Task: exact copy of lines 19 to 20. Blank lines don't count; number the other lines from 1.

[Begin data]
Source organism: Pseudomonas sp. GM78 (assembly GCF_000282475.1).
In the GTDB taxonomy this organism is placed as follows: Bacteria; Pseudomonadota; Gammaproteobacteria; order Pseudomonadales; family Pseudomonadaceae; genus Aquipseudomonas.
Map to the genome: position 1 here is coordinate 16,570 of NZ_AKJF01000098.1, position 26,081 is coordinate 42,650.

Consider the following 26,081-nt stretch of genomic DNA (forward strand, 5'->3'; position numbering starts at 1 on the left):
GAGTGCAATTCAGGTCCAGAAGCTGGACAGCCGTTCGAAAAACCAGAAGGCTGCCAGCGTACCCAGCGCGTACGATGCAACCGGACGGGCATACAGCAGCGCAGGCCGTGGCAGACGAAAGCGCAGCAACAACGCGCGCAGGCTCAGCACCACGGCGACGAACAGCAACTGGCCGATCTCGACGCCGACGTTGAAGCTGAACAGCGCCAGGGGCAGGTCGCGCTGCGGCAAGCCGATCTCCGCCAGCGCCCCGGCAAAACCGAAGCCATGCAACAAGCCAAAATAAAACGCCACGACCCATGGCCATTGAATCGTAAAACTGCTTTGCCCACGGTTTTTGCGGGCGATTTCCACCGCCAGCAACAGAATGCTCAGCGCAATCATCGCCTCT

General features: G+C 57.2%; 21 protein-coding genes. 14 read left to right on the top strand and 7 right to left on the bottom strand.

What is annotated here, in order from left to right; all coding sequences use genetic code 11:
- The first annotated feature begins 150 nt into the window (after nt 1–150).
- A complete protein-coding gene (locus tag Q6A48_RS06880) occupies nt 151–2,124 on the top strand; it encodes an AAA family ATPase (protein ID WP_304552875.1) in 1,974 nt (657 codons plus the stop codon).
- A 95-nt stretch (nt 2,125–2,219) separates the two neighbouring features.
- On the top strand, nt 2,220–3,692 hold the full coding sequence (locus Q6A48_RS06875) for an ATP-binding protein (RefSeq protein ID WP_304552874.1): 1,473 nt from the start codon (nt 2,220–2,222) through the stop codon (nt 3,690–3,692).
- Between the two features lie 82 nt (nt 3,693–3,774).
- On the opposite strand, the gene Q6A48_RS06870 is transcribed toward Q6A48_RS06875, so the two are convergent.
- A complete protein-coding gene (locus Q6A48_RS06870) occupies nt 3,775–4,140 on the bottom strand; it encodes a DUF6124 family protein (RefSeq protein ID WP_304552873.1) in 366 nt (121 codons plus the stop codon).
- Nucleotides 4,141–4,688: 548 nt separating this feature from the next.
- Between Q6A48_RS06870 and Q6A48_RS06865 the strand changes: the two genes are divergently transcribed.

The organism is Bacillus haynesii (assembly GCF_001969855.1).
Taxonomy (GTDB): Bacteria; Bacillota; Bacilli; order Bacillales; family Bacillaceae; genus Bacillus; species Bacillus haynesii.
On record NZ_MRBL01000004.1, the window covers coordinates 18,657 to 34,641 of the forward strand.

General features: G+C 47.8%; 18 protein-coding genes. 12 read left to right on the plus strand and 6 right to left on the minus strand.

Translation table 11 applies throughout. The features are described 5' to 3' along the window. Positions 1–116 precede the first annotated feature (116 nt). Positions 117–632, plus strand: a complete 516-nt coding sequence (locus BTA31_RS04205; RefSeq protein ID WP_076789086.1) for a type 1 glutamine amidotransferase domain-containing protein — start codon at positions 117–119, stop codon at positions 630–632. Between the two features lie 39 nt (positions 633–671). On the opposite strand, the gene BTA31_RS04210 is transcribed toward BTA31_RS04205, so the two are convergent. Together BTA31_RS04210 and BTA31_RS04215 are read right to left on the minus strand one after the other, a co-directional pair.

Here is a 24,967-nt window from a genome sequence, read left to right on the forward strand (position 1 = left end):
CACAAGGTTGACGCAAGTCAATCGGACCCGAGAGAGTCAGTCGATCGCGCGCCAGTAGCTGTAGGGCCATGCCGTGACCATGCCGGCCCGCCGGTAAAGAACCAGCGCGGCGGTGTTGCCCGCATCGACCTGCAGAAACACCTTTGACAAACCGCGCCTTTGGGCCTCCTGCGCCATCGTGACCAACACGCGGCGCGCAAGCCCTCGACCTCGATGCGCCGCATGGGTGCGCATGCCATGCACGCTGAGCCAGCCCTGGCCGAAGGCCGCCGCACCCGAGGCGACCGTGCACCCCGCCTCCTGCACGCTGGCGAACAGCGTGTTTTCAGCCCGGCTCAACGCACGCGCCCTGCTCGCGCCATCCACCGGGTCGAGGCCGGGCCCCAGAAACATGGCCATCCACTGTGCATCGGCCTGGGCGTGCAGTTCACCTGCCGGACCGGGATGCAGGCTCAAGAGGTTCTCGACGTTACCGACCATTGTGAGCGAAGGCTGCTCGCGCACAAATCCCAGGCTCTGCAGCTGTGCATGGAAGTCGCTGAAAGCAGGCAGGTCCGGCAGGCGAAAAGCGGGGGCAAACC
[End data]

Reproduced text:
On record NZ_MRBL01000004.1, the window covers coordinates 18,657 to 34,641 of the forward strand.

General features: G+C 47.8%; 18 protein-coding genes. 12 read left to right on the plus strand and 6 right to left on the minus strand.